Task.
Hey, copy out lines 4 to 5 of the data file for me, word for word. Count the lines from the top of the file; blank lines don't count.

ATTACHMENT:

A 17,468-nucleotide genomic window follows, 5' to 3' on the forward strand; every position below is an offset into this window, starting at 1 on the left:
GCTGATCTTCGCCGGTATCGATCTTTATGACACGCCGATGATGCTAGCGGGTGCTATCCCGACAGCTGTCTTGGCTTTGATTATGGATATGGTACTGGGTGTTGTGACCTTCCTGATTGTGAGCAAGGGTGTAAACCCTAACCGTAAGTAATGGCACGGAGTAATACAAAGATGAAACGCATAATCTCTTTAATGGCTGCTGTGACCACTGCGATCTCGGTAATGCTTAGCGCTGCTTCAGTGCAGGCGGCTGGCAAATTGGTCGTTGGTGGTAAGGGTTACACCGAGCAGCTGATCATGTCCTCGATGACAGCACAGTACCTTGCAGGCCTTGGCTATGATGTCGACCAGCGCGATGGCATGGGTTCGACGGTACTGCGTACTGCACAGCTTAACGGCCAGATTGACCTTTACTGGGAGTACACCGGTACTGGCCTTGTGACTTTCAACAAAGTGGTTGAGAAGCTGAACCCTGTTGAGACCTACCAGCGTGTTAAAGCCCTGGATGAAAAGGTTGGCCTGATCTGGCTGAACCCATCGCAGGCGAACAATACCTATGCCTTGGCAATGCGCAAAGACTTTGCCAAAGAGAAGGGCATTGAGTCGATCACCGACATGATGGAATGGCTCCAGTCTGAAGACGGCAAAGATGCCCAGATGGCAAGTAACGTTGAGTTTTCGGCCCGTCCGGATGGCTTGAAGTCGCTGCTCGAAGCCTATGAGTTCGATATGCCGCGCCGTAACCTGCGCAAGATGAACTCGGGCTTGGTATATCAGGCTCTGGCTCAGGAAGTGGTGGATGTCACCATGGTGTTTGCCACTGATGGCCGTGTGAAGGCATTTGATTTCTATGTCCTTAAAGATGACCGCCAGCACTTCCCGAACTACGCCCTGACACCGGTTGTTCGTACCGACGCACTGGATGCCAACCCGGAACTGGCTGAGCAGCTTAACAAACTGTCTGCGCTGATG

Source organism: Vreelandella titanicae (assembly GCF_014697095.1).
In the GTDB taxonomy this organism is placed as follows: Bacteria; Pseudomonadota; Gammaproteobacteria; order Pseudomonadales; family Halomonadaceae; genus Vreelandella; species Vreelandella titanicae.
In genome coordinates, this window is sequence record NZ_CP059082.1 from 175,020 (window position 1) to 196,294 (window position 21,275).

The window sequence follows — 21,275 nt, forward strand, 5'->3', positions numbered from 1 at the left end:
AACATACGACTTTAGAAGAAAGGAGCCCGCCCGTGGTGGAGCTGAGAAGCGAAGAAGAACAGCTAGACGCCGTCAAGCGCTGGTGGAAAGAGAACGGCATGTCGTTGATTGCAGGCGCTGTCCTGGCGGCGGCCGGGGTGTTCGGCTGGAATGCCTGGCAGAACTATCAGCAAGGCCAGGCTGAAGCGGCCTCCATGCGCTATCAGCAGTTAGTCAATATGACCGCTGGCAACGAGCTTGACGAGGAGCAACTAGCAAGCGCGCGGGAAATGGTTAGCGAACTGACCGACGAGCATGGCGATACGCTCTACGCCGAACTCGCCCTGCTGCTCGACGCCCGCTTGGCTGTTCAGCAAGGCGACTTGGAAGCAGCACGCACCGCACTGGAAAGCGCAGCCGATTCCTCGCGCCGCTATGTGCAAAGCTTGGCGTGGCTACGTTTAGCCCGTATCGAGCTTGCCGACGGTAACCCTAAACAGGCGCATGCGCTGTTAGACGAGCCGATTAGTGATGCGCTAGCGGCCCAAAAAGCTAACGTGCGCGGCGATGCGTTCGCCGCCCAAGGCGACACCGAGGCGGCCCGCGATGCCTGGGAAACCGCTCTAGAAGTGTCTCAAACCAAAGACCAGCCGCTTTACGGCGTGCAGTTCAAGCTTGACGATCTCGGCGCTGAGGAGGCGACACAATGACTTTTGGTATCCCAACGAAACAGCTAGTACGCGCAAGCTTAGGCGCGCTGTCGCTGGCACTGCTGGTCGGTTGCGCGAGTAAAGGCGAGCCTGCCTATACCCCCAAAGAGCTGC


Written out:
In the GTDB taxonomy this organism is placed as follows: Bacteria; Pseudomonadota; Gammaproteobacteria; order Pseudomonadales; family Halomonadaceae; genus Vreelandella; species Vreelandella titanicae.
In genome coordinates, this window is sequence record NZ_CP059082.1 from 175,020 (window position 1) to 196,294 (window position 21,275).